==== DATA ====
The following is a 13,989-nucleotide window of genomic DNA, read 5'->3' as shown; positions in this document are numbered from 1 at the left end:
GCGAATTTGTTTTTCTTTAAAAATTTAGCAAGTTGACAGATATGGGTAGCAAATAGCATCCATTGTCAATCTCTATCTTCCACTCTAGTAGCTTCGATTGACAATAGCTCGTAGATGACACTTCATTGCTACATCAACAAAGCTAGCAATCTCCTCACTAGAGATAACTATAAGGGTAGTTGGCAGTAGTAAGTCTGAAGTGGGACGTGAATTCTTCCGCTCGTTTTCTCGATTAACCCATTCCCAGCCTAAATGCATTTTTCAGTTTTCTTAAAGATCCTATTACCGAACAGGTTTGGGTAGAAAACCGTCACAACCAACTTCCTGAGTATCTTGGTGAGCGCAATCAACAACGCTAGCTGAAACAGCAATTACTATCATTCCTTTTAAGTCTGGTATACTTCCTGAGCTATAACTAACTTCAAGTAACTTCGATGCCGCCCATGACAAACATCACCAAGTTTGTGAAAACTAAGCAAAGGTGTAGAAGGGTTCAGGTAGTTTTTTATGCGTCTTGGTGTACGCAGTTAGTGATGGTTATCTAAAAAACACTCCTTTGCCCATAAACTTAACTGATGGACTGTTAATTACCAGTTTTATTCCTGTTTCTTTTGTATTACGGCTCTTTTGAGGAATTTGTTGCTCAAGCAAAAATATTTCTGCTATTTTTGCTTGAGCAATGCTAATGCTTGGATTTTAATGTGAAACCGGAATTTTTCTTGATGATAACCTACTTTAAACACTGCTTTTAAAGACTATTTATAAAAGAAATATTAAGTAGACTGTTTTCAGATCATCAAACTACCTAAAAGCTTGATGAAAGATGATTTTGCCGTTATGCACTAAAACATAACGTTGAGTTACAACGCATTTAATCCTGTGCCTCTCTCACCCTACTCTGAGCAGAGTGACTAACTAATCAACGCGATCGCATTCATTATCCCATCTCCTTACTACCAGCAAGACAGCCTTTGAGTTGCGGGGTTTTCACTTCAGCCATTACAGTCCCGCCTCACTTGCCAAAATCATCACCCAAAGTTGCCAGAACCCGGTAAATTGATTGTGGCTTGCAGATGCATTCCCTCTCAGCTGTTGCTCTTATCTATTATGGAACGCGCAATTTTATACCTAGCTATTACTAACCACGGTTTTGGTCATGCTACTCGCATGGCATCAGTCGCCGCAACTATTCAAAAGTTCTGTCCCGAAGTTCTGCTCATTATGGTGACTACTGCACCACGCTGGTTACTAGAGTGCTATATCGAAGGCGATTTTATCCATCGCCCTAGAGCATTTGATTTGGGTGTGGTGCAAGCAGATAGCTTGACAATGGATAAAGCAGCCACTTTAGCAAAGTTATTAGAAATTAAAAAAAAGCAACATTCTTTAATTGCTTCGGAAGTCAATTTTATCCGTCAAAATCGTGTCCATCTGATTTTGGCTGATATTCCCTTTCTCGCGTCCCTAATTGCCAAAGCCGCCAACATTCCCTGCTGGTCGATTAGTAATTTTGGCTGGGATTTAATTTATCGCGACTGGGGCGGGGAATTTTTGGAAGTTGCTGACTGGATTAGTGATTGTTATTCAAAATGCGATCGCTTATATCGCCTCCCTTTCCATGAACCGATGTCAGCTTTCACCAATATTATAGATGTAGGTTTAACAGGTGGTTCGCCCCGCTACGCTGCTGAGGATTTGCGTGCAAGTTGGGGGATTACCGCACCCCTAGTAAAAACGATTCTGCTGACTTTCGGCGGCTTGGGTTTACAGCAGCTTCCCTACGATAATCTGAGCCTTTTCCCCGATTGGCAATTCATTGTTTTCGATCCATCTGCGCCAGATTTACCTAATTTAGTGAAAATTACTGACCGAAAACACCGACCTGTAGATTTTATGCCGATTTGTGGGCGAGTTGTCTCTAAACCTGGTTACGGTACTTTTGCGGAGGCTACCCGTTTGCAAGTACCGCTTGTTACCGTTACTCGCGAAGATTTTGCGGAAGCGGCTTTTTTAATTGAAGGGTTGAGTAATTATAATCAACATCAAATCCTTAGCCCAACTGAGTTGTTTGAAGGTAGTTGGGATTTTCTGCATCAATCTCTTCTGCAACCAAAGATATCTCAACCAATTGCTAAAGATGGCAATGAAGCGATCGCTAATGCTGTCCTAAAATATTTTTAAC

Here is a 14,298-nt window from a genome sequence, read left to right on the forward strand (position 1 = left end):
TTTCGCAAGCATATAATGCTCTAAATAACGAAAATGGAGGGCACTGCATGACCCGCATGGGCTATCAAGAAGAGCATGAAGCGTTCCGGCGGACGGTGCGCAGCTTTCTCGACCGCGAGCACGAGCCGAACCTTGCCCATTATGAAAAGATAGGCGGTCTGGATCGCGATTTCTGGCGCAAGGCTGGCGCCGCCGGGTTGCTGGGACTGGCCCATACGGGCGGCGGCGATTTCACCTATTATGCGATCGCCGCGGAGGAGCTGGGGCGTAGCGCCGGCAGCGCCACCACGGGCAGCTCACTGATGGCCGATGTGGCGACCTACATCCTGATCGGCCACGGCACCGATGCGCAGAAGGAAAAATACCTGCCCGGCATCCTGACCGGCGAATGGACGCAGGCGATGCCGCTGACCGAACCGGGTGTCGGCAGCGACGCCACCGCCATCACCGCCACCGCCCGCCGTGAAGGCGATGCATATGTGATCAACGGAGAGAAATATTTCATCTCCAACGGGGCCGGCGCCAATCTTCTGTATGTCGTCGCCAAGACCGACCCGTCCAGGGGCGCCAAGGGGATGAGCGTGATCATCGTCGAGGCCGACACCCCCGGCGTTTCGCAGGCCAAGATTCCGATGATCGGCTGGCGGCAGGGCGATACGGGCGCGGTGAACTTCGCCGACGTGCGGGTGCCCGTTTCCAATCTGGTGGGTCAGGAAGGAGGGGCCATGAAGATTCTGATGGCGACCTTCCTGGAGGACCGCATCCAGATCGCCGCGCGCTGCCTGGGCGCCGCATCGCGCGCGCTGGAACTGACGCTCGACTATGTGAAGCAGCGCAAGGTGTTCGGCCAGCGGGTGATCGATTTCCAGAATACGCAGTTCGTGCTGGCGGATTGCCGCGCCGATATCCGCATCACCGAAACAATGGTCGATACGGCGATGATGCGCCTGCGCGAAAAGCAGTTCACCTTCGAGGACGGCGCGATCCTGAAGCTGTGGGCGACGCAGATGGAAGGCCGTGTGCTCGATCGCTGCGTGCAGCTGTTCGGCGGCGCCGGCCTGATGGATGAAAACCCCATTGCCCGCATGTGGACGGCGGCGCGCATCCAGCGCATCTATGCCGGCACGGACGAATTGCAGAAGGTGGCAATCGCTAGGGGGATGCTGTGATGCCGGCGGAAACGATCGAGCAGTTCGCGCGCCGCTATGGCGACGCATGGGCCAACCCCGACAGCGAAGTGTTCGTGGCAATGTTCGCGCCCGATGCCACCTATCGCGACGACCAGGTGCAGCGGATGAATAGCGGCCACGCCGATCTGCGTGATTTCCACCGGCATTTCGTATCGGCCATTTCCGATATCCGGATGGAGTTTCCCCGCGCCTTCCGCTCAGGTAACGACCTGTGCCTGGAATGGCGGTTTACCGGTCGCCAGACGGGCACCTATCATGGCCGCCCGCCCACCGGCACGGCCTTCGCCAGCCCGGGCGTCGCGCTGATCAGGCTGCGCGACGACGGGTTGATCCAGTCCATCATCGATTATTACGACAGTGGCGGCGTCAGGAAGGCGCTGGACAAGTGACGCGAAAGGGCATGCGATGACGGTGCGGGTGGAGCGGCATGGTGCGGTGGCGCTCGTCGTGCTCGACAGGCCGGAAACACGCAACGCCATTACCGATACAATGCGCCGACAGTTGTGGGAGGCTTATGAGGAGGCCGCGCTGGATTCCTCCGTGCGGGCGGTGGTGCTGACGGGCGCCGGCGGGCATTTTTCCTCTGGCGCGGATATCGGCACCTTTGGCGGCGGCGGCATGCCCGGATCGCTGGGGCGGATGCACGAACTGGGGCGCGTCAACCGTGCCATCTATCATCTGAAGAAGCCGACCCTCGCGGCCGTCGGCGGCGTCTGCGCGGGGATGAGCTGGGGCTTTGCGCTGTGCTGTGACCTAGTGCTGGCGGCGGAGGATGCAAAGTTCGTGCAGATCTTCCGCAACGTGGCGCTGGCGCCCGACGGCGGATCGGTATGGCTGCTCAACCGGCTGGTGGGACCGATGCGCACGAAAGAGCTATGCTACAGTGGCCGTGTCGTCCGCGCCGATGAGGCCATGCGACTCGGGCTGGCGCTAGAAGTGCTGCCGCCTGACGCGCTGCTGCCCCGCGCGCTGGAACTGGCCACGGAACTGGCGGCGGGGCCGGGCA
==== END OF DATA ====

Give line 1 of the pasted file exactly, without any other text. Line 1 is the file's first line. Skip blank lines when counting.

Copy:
The following is a 13,989-nucleotide window of genomic DNA, read 5'->3' as shown; positions in this document are numbered from 1 at the left end: